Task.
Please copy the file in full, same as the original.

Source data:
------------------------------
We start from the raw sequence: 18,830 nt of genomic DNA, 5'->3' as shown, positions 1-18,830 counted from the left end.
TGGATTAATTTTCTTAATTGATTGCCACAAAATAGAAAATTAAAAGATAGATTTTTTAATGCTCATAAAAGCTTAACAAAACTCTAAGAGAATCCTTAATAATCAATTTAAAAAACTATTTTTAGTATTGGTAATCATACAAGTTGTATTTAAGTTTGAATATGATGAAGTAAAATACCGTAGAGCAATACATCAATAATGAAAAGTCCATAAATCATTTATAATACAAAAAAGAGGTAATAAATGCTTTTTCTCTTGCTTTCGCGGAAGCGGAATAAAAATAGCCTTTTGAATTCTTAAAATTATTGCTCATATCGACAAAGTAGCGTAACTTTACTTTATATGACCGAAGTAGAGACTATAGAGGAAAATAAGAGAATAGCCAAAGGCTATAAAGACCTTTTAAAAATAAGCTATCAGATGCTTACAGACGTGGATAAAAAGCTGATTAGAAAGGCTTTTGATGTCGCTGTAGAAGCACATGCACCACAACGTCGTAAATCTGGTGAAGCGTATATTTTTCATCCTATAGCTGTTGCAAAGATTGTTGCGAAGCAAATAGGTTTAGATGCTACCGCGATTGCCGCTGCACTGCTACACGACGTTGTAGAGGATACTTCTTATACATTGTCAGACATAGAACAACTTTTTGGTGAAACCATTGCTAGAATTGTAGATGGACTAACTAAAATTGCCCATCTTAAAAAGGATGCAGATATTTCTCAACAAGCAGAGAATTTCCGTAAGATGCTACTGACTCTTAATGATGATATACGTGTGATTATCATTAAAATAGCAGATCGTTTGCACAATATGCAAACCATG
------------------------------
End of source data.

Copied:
We start from the raw sequence: 18,830 nt of genomic DNA, 5'->3' as shown, positions 1-18,830 counted from the left end.
TGGATTAATTTTCTTAATTGATTGCCACAAAATAGAAAATTAAAAGATAGATTTTTTAATGCTCATAAAAGCTTAACAAAACTCTAAGAGAATCCTTAATAATCAATTTAAAAAACTATTTTTAGTATTGGTAATCATACAAGTTGTATTTAAGTTTGAATATGATGAAGTAAAATACCGTAGAGCAATACATCAATAATGAAAAGTCCATAAATCATTTATAATACAAAAAAGAGGTAATAAATGCTTTTTCTCTTGCTTTCGCGGAAGCGGAATAAAAATAGCCTTTTGAATTCTTAAAATTATTGCTCATATCGACAAAGTAGCGTAACTTTACTTTATATGACCGAAGTAGAGACTATAGAGGAAAATAAGAGAATAGCCAAAGGCTATAAAGACCTTTTAAAAATAAGCTATCAGATGCTTACAGACGTGGATAAAAAGCTGATTAGAAAGGCTTTTGATGTCGCTGTAGAAGCACATGCACCACAACGTCGTAAATCTGGTGAAGCGTATATTTTTCATCCTATAGCTGTTGCAAAGATTGTTGCGAAGCAAATAGGTTTAGATGCTACCGCGATTGCCGCTGCACTGCTACACGACGTTGTAGAGGATACTTCTTATACATTGTCAGACATAGAACAACTTTTTGGTGAAACCATTGCTAGAATTGTAGATGGACTAACTAAAATTGCCCATCTTAAAAAGGATGCAGATATTTCTCAACAAGCAGAGAATTTCCGTAAGATGCTACTGACTCTTAATGATGATATACGTGTGATTATCATTAAAATAGCAGATCGTTTGCACAATATGCAAACCATG